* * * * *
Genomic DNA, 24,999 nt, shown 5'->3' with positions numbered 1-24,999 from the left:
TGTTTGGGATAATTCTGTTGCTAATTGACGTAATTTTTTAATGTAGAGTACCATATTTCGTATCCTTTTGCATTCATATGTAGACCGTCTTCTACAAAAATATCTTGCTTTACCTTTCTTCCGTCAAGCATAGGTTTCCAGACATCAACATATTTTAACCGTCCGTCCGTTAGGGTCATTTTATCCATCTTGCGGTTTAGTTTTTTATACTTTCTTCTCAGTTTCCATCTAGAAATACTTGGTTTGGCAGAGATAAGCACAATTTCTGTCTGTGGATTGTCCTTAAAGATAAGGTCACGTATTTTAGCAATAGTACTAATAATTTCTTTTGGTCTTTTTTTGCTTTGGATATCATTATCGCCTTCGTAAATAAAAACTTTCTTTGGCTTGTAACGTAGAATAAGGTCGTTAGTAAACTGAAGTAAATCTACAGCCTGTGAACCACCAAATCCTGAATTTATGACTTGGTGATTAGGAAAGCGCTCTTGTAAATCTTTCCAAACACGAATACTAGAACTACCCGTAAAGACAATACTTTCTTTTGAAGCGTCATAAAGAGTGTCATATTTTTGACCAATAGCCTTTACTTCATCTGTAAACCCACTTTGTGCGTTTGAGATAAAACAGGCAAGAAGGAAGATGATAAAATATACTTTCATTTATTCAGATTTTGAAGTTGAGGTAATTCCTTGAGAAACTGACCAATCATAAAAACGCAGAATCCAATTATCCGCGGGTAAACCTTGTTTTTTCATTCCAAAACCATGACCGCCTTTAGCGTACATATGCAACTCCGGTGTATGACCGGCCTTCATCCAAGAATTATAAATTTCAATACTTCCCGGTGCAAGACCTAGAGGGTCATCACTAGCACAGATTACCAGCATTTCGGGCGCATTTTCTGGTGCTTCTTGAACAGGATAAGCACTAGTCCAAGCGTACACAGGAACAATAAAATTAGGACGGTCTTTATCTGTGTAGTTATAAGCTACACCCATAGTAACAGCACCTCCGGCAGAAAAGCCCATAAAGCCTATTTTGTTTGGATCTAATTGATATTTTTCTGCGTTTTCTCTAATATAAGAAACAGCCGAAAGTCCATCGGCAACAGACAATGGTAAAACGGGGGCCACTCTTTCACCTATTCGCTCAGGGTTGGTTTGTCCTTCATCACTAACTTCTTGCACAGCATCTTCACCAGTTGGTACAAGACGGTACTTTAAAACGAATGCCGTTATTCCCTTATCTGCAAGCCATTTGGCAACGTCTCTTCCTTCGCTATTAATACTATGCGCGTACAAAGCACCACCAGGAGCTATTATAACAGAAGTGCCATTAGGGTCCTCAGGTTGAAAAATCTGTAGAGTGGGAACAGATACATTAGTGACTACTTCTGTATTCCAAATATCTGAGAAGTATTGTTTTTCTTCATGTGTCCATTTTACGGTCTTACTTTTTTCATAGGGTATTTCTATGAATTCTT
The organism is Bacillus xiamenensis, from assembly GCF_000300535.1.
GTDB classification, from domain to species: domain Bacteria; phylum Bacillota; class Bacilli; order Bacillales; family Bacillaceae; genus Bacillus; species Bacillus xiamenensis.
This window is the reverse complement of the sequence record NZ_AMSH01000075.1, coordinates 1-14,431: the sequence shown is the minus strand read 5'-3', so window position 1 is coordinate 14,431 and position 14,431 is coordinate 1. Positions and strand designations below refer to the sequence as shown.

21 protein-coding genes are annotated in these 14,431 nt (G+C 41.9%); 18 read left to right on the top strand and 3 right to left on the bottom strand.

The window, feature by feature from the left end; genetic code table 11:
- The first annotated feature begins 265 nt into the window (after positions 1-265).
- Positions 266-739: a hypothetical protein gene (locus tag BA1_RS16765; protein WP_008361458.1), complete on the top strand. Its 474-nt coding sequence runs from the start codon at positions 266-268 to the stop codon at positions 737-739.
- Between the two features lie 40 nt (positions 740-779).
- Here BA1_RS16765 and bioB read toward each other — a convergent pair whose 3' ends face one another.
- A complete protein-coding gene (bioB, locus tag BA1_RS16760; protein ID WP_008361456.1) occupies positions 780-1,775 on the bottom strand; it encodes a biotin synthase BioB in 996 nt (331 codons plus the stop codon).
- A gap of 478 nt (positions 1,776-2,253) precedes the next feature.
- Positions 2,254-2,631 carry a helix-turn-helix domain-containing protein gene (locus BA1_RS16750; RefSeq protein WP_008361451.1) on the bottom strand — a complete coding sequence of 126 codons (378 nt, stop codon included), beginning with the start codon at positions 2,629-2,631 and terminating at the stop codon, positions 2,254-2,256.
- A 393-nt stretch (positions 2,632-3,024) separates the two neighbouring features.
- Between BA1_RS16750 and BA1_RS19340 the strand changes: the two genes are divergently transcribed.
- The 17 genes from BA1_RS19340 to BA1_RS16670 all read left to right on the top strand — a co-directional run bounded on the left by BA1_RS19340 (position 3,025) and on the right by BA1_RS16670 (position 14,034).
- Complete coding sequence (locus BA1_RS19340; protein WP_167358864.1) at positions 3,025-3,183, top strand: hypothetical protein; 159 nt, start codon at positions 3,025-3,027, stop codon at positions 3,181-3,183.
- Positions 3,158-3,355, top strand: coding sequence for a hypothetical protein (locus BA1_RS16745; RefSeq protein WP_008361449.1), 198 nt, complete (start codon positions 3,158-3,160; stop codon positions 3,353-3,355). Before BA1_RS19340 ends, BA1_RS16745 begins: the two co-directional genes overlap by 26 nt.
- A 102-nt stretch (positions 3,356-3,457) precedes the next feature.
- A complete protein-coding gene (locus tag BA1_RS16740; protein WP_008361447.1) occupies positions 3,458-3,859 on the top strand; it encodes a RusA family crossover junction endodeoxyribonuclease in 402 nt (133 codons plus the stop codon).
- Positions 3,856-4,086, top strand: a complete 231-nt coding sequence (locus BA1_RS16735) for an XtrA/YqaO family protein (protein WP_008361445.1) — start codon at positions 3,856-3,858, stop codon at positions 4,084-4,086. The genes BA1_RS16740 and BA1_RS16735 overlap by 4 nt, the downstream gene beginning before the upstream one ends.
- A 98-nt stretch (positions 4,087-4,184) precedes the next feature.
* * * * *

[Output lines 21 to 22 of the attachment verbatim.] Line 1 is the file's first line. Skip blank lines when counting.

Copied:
- A complete protein-coding gene (locus tag BA1_RS16740; protein WP_008361447.1) occupies positions 3,458-3,859 on the top strand; it encodes a RusA family crossover junction endodeoxyribonuclease in 402 nt (133 codons plus the stop codon).
- Positions 3,856-4,086, top strand: a complete 231-nt coding sequence (locus BA1_RS16735) for an XtrA/YqaO family protein (protein WP_008361445.1) — start codon at positions 3,856-3,858, stop codon at positions 4,084-4,086. The genes BA1_RS16740 and BA1_RS16735 overlap by 4 nt, the downstream gene beginning before the upstream one ends.